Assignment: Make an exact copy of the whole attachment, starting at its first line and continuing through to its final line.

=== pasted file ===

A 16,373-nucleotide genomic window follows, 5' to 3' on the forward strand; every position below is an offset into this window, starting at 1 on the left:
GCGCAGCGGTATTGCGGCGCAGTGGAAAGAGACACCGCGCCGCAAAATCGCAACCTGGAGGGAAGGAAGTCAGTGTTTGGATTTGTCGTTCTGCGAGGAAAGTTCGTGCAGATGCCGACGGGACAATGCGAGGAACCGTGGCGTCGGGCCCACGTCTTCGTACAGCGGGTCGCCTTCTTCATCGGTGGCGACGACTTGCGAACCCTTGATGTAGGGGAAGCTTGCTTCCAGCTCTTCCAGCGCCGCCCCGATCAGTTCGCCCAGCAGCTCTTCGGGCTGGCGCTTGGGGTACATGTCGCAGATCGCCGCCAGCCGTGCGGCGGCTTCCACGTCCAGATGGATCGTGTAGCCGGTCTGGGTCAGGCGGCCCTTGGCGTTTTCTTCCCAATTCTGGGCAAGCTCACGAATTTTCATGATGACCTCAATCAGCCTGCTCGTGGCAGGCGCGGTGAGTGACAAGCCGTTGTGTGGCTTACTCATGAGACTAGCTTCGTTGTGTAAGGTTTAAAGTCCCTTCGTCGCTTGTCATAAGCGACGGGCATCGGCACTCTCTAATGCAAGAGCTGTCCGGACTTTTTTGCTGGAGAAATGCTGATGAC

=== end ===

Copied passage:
A 16,373-nucleotide genomic window follows, 5' to 3' on the forward strand; every position below is an offset into this window, starting at 1 on the left:
GCGCAGCGGTATTGCGGCGCAGTGGAAAGAGACACCGCGCCGCAAAATCGCAACCTGGAGGGAAGGAAGTCAGTGTTTGGATTTGTCGTTCTGCGAGGAAAGTTCGTGCAGATGCCGACGGGACAATGCGAGGAACCGTGGCGTCGGGCCCACGTCTTCGTACAGCGGGTCGCCTTCTTCATCGGTGGCGACGACTTGCGAACCCTTGATGTAGGGGAAGCTTGCTTCCAGCTCTTCCAGCGCCGCCCCGATCAGTTCGCCCAGCAGCTCTTCGGGCTGGCGCTTGGGGTACATGTCGCAGATCGCCGCCAGCCGTGCGGCGGCTTCCACGTCCAGATGGATCGTGTAGCCGGTCTGGGTCAGGCGGCCCTTGGCGTTTTCTTCCCAATTCTGGGCAAGCTCACGAATTTTCATGATGACCTCAATCAGCCTGCTCGTGGCAGGCGCGGTGAGTGACAAGCCGTTGTGTGGCTTACTCATGAGACTAGCTTCGTTGTGTAAGGTTTAAAGTCCCTTCGTCGCTTGTCATAAGCGACGGGCATCGGCACTCTCTAATGCAAGAGCTGTCCGGACTTTTTTGCTGGAGAAATGCTGATGAC